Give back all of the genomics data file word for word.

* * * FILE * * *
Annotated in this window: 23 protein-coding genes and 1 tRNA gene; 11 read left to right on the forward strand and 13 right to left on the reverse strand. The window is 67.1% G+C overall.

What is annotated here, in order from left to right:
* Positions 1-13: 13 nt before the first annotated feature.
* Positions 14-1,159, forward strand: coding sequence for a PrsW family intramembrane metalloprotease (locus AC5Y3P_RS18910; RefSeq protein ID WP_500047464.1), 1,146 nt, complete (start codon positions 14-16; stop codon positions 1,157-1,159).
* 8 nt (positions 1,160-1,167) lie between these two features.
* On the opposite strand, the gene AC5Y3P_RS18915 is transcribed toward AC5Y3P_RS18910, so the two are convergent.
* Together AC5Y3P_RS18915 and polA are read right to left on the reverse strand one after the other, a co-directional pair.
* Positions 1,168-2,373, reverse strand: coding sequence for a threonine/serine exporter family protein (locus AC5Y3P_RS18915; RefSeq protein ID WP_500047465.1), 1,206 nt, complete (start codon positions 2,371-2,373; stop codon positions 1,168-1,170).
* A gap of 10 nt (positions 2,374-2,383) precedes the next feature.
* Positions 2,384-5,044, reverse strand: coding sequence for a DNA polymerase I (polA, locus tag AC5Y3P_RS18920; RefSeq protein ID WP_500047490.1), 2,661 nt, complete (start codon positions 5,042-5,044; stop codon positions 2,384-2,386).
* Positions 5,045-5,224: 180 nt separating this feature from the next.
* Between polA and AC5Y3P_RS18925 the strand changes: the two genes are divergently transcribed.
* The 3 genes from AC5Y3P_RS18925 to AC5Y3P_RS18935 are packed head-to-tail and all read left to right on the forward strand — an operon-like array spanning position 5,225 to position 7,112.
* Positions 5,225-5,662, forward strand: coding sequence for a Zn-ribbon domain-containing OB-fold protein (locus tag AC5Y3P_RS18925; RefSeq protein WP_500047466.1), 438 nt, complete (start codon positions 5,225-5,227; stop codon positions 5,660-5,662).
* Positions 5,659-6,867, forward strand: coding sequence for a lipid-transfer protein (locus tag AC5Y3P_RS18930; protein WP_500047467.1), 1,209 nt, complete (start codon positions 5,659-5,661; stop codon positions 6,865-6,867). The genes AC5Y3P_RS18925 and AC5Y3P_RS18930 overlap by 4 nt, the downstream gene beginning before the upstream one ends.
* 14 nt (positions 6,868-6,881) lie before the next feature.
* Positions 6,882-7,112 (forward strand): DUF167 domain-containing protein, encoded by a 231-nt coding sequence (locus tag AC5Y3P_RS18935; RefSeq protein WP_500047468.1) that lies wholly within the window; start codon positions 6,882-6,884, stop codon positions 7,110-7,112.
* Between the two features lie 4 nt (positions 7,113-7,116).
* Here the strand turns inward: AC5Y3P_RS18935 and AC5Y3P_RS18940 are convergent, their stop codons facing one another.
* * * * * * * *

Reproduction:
Annotated in this window: 23 protein-coding genes and 1 tRNA gene; 11 read left to right on the forward strand and 13 right to left on the reverse strand. The window is 67.1% G+C overall.

What is annotated here, in order from left to right:
* Positions 1-13: 13 nt before the first annotated feature.
* Positions 14-1,159, forward strand: coding sequence for a PrsW family intramembrane metalloprotease (locus AC5Y3P_RS18910; RefSeq protein ID WP_500047464.1), 1,146 nt, complete (start codon positions 14-16; stop codon positions 1,157-1,159).
* 8 nt (positions 1,160-1,167) lie between these two features.
* On the opposite strand, the gene AC5Y3P_RS18915 is transcribed toward AC5Y3P_RS18910, so the two are convergent.
* Together AC5Y3P_RS18915 and polA are read right to left on the reverse strand one after the other, a co-directional pair.
* Positions 1,168-2,373, reverse strand: coding sequence for a threonine/serine exporter family protein (locus AC5Y3P_RS18915; RefSeq protein ID WP_500047465.1), 1,206 nt, complete (start codon positions 2,371-2,373; stop codon positions 1,168-1,170).
* A gap of 10 nt (positions 2,374-2,383) precedes the next feature.
* Positions 2,384-5,044, reverse strand: coding sequence for a DNA polymerase I (polA, locus tag AC5Y3P_RS18920; RefSeq protein ID WP_500047490.1), 2,661 nt, complete (start codon positions 5,042-5,044; stop codon positions 2,384-2,386).
* Positions 5,045-5,224: 180 nt separating this feature from the next.
* Between polA and AC5Y3P_RS18925 the strand changes: the two genes are divergently transcribed.
* The 3 genes from AC5Y3P_RS18925 to AC5Y3P_RS18935 are packed head-to-tail and all read left to right on the forward strand — an operon-like array spanning position 5,225 to position 7,112.
* Positions 5,225-5,662, forward strand: coding sequence for a Zn-ribbon domain-containing OB-fold protein (locus tag AC5Y3P_RS18925; RefSeq protein WP_500047466.1), 438 nt, complete (start codon positions 5,225-5,227; stop codon positions 5,660-5,662).
* Positions 5,659-6,867, forward strand: coding sequence for a lipid-transfer protein (locus tag AC5Y3P_RS18930; protein WP_500047467.1), 1,209 nt, complete (start codon positions 5,659-5,661; stop codon positions 6,865-6,867). The genes AC5Y3P_RS18925 and AC5Y3P_RS18930 overlap by 4 nt, the downstream gene beginning before the upstream one ends.
* 14 nt (positions 6,868-6,881) lie before the next feature.
* Positions 6,882-7,112 (forward strand): DUF167 domain-containing protein, encoded by a 231-nt coding sequence (locus tag AC5Y3P_RS18935; RefSeq protein WP_500047468.1) that lies wholly within the window; start codon positions 6,882-6,884, stop codon positions 7,110-7,112.
* Between the two features lie 4 nt (positions 7,113-7,116).
* Here the strand turns inward: AC5Y3P_RS18935 and AC5Y3P_RS18940 are convergent, their stop codons facing one another.